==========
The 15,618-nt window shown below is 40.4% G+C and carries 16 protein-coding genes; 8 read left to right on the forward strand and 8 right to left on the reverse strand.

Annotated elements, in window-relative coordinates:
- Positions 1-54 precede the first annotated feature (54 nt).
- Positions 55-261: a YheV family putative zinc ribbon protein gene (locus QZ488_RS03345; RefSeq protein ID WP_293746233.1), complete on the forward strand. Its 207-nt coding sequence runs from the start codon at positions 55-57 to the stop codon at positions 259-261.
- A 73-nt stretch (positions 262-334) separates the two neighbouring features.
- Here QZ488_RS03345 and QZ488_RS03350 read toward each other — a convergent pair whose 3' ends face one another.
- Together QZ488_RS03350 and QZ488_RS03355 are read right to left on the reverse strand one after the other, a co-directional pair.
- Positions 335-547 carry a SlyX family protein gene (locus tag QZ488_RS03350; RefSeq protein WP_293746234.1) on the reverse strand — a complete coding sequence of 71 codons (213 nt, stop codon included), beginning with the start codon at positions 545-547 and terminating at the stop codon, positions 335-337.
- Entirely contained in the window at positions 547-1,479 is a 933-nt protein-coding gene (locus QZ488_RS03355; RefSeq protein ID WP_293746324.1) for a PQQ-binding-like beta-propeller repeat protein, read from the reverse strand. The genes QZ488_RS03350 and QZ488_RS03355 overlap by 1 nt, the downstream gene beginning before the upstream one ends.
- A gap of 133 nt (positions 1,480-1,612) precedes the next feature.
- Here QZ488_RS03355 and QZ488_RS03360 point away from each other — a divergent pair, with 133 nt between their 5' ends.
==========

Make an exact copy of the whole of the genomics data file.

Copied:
The 15,618-nt window shown below is 40.4% G+C and carries 16 protein-coding genes; 8 read left to right on the forward strand and 8 right to left on the reverse strand.

Annotated elements, in window-relative coordinates:
- Positions 1-54 precede the first annotated feature (54 nt).
- Positions 55-261: a YheV family putative zinc ribbon protein gene (locus QZ488_RS03345; RefSeq protein ID WP_293746233.1), complete on the forward strand. Its 207-nt coding sequence runs from the start codon at positions 55-57 to the stop codon at positions 259-261.
- A 73-nt stretch (positions 262-334) separates the two neighbouring features.
- Here QZ488_RS03345 and QZ488_RS03350 read toward each other — a convergent pair whose 3' ends face one another.
- Together QZ488_RS03350 and QZ488_RS03355 are read right to left on the reverse strand one after the other, a co-directional pair.
- Positions 335-547 carry a SlyX family protein gene (locus tag QZ488_RS03350; RefSeq protein WP_293746234.1) on the reverse strand — a complete coding sequence of 71 codons (213 nt, stop codon included), beginning with the start codon at positions 545-547 and terminating at the stop codon, positions 335-337.
- Entirely contained in the window at positions 547-1,479 is a 933-nt protein-coding gene (locus QZ488_RS03355; RefSeq protein ID WP_293746324.1) for a PQQ-binding-like beta-propeller repeat protein, read from the reverse strand. The genes QZ488_RS03350 and QZ488_RS03355 overlap by 1 nt, the downstream gene beginning before the upstream one ends.
- A gap of 133 nt (positions 1,480-1,612) precedes the next feature.
- Here QZ488_RS03355 and QZ488_RS03360 point away from each other — a divergent pair, with 133 nt between their 5' ends.